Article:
Tip: Cover letters are less common in China so try to concisely sum up the experience you’ve had.
Use sub-headers such as “position” (职位), “responsibilities” (职责), and “accomplishments” (业绩) for a structured and polished style with clear indications as to where the information lies.
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Awards – 获奖情况 (huòjiǎng qíngkuàng)
This section might not be necessary, but it is good to list any awards or scholarships you have gained at your University or work, including any competitions you participated in and trophies you were awared.
Some words that might be useful are:
|Scholarships||奖学金||jiǎng xué jīn|
|3rd place||三等奖||sān děng jiǎng|
Skills, Certificates and Others – 技能/证书及其他 (jìnéng/zhèngshū jí qítā)
Skills are highly important to list!
Some things to include in this section are other foreign languages you are proficient in. It is useful to state any standardized exams you have taken such as HSK and the level of test taken or level you think are at.
You might also want to include in this section any software programs you are highly familiar with such as Canva or WordPress.
Some useful vocabulary that might help include:
|Foreign Language||外语||wài yǔ|
|Language Ability||语言能力||yǔ yán néng lì|
|Proficient in||熟练||shú liàn|
|To use (formal)||使用||shǐ yòng|
Self evaluation – 自我评价 (zì wǒ píng jià)
In some Chinese resumés this section is called “hobbies and interests” (兴趣爱好: àihào xìngqu).
This last section normally outlines why you think you are a good fit for the company or position in question through your interests, experiences and skills.
In this way, and unlike in western resumes, this section is much more informal and personal.
Typical things to list here include:
|Personal characteristics||个人特点||gè rén tè diǎn|
|Personal experiences||个人经验||gè rén jīng yàn|
List your interests in a way that the company you are applying for might find appealing and remember to put a positive spin on things, such as describing how boxing taught you the importance of self-discipline.
Hobbies and interests are also a great way to advertise the fact that you posses certain characteristics the company is looking for, such as:
Strong ability to solve problems
jiě jué wèn tí néng lì jiào qiáng
Strong communication skills
gōu tōng néng lì hěn qiáng
Strong ability to adapt
jù bèi jiào qiáng de shì yìng néng lì
Excellent organization abilities
yōu xiù de zǔ zhī cái néng
Pays close attention to detail
shí fēn guān zhù xì jié
Try and point out your strengths to the company that you might think will be useful for the position you want to apply to.
👉 For students with little work experience, this might be a great time to mention any volunteering experience or clubs or sports you’ve participated in over the years.
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Resume in Chinese – Helpful Resources
If you are still struggling to write your resume and you don’t know how to structure it, we’d recommend visiting the website WonderCV.
Although it is in Chinese, it was recommended to us by a local and is a great way to get started.
WonderCV is a platform that helps you build your resume according to your experience and requirements.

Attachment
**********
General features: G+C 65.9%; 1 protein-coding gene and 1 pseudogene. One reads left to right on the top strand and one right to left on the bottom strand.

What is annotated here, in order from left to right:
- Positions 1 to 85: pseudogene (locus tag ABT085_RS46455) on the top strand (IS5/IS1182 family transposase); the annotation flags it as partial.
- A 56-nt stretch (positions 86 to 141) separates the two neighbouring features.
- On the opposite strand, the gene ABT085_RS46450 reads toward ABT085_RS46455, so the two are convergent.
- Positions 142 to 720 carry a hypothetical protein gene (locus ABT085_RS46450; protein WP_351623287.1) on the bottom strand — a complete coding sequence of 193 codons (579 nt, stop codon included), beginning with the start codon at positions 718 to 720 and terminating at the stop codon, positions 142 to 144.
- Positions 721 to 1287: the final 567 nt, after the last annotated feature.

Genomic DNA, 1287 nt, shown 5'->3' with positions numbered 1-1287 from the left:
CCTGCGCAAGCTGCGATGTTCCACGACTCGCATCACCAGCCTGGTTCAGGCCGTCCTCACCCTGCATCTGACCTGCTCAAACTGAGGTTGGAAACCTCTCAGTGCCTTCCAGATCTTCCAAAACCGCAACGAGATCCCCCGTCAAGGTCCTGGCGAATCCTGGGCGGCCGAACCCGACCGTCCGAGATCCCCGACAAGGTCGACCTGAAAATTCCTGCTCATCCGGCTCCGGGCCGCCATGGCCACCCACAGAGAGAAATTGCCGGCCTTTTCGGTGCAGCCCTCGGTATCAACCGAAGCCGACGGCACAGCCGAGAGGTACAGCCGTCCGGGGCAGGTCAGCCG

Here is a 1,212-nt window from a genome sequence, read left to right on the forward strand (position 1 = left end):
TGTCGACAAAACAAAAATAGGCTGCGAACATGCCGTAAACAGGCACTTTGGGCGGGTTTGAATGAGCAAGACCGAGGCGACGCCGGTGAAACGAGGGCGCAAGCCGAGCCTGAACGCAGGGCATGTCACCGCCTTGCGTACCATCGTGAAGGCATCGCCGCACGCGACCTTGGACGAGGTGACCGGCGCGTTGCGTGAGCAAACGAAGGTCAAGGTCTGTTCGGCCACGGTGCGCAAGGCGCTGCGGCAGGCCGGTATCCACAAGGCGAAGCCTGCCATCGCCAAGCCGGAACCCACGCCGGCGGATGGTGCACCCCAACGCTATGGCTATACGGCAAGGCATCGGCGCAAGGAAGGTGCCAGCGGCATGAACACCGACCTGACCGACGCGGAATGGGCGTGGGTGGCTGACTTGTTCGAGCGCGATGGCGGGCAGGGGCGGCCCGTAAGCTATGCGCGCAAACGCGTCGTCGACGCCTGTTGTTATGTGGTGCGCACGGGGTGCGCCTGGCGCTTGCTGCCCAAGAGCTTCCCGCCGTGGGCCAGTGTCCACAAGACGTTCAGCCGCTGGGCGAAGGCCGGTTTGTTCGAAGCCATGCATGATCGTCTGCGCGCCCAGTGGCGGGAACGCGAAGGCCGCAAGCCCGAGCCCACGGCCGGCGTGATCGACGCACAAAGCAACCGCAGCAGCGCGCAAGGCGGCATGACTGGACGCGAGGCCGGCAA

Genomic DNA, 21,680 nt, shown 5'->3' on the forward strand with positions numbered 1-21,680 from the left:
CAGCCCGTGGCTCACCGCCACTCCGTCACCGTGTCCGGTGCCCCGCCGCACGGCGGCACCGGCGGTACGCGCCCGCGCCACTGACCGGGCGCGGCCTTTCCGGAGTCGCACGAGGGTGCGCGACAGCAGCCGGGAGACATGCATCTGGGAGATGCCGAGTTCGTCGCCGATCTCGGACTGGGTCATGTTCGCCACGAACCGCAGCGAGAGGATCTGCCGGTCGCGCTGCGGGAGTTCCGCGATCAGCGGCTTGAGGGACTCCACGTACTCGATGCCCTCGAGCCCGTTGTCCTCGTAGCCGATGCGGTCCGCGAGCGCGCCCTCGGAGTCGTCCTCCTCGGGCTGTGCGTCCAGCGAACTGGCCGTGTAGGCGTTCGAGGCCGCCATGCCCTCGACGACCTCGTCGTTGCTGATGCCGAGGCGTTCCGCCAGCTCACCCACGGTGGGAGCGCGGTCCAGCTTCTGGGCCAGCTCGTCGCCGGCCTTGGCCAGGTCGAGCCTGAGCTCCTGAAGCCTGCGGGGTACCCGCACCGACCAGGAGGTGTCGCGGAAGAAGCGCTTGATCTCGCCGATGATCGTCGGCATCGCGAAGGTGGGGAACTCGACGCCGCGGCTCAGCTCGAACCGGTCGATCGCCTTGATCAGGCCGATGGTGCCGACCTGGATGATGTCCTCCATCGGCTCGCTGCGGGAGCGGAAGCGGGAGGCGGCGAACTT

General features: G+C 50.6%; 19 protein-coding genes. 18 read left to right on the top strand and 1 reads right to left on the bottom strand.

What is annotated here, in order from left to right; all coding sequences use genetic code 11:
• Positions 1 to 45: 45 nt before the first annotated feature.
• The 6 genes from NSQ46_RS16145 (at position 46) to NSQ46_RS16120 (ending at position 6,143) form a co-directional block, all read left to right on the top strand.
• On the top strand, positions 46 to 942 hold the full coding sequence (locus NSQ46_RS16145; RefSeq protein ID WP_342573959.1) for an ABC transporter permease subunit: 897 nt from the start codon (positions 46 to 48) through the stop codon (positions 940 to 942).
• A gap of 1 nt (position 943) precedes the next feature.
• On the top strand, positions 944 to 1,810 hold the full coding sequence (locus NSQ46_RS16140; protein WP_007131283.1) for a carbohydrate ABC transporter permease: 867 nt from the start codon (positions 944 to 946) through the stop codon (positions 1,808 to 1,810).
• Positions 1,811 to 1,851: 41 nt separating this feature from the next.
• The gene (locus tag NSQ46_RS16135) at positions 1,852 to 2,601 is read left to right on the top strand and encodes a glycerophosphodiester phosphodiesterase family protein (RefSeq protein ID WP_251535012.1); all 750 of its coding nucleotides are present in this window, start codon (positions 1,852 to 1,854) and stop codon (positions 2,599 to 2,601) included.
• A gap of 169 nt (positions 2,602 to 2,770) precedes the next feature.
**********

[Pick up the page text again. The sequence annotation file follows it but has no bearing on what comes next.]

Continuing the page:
You can create an account using your WeChat and use their templates to create a resume. Bear in mind, you only get one free choice, if you would like to use another template you might have to pay.
We’ve also written some guides for cover letters, emails and what it’s like working in a Chinese company ⬇️
- HOW TO – Write the perfect email in Chinese
- HOW TO – Write a killer cover letter in Chinese
- EXPLAINER – work for a Chinese company
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Resume in Chinese – Is It Worth It?
Ultimately, if you are looking for a job in China, having a resume in Chinese will enhance your chances in bringing you closer to the interview stage – it is definitely worth it!
Having your resume in English and Chinese can impress your employers and increase your chances that HR or headhunters will find you- who wouldn’t want a multilingual pro like you?
Although it can be a bit daunting to prepare, even if you are at beginner’s level it is worth having a go. 加油！
So there we have it – your complete guide on how to write a CV in Chinese – feeling confident?
If not – drop us a comment below with any questions or concerns, but first and foremost, download our templates below to and get practicing!
Resume in Chinese || FAQ’s
How do you write a resume in Chinese?
Hopefully this guide will help you!
If you are still not sure feel free to pop a comment down below to ask any of your questions.
How do you say resume in Chinese?
Resume in Chinese is 简历 (jiǎnlì)
Is the format the same as a Western resumes?
Not quite! Chinese resumes are more direct, and brief – ideally no more than two pages.
Hopefully this guide will help you identify the key differences!
Another difference is instead of reference letters, the self-evaluation section is more popular and common in China.
If I’m a beginner can I still write a resume in Chinese?
Yes! – have a go, it is a good way to practice and learn Chinese as you are describing yourself.
Is it necessary to have a resume in Chinese?
Yes – if you want to apply for a job in China it will definitely be beneficial to your career!
Should I ask my Chinese friend or teacher to review it?
If you are unsure of any word or sentence structure, we would totally recommend asking your friend or teacher for advice.